My first publication!

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Adrienna
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My first publication!

Postby Adrienna » Thu Sep 02, 2010 9:22 pm

Ok, it's not that huge of a deal or anything, but I am excited about it.

I took Ornithology last spring, and we had to do a project for the class. We drew neotropical tanager species names out of a box, and we had to write extensive reports on the bird we selected. Our finished reports were to be published at Cornell University's Neotropical Bird website/database. Sounds easy, right? Not so fast! The catch was that there is very little known about the species which we were assigned. People have seen them and they have obviously been described as a species, but little is known about the ecology and natural history of these birds. Most of them live in dense, unpopulated rainforests, so it's no wonder. We had to dig through field manuals for Central and South America and try to get basic information, and then do journal and article searches (many of my references were from the 60s and 70s). Most of the references you actually find have maybe a paragraph about your species, but most often it's just a few sentences.

Anyway, I worked really hard on this and got a nearly perfect grade, so I hope it's enjoyable to anyone that wants to read it! :D


TL;DR: I worked super hard on this article that's posted on the Cornell Neotropical Bird website!

P.S. At least look at the picture and listen to the songs and calls. :)

http://neotropical.birds.cornell.edu/portal/species/overview?p_p_spp=44576
It's a fledgling Anna's Hummingbird.


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Halie
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Postby Halie » Fri Sep 03, 2010 12:22 am

Congratulations!!! That is really exciting. I should be published sometime next year for the work I've been doing on pet ownership attachment. I've only read the abstract so far but I think it's so important to study birds, 90% of them are socially monogamous and I think we could learn a lot from their mating structures alone. But cheers to you, this is important work!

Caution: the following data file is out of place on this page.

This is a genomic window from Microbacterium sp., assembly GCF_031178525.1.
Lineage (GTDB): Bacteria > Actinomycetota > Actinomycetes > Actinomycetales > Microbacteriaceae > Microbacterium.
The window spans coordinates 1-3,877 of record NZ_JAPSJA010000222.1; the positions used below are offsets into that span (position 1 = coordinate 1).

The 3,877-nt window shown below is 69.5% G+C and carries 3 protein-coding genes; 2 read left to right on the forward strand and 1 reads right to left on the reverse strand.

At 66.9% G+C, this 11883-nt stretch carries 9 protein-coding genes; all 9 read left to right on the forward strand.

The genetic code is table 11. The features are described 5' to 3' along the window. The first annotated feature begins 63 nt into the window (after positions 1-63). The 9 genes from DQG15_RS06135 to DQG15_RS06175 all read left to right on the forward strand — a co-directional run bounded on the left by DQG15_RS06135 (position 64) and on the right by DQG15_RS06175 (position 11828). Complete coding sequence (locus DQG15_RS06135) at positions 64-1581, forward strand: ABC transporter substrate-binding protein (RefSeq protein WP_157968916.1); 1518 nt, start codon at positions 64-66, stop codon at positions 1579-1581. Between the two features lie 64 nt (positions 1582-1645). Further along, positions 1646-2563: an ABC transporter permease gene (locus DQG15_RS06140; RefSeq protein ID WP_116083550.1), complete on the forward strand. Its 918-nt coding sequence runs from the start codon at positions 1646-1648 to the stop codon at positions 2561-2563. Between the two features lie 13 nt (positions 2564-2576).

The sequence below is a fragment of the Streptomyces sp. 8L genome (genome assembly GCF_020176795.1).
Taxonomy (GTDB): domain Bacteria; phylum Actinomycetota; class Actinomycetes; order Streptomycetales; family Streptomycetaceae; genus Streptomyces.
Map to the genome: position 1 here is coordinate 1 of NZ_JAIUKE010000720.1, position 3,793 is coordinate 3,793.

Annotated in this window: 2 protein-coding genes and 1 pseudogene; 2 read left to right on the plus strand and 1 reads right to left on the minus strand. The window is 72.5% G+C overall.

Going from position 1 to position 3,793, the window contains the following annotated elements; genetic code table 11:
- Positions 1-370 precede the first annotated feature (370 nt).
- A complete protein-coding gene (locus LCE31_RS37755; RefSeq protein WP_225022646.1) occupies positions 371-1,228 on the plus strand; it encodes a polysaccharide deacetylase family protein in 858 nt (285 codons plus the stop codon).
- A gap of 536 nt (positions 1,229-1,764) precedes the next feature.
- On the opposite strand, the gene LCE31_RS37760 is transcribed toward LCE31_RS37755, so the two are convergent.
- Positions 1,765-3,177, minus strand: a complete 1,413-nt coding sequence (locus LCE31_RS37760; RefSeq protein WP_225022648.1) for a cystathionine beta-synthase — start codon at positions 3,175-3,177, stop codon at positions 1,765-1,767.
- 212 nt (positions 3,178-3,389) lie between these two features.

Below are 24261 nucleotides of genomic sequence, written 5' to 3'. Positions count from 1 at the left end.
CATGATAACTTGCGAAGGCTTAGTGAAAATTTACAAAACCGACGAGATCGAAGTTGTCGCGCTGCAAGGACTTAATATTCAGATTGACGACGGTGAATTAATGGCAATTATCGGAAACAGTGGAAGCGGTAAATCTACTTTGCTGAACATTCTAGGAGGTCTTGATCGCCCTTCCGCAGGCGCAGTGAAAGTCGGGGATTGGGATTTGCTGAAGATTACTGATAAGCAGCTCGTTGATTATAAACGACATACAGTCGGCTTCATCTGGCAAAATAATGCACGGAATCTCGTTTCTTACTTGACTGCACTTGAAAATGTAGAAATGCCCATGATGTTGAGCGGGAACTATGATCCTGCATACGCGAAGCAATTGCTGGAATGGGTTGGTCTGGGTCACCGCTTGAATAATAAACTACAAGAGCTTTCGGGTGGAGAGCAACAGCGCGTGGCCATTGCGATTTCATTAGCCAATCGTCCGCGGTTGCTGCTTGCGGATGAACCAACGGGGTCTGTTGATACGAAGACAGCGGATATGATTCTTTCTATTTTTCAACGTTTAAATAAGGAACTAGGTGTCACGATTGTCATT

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(¸.·´ (¸.·`¤Halie¤


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Postby Braindrop » Fri Sep 03, 2010 5:56 am

Congrats! Mrs. Brain has gotten a few articles pubbed recently, she's always giddy with excitement when they come in.

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Postby Prybutok » Fri Sep 03, 2010 7:14 am

Publication is the first step to a career in academia, so congratulations are in order. Awesome.
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Arsinoe
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Postby Arsinoe » Fri Sep 03, 2010 11:25 am

Very very cool Adrie, congratulations!!!!
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Grihm
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Postby Grihm » Fri Sep 03, 2010 2:34 pm

Congrats! Publication is a big deal! Next, cheesy romance novels!

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Argagarg
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Postby Argagarg » Fri Sep 03, 2010 6:25 pm

Grats! its very well organized

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Postby remagi » Sat Sep 04, 2010 8:22 pm

Halie wrote:I should be published sometime next year for the work I've been doing on pet ownership attachment.


Did Stromm consent to your use of him in the study?

-Remagi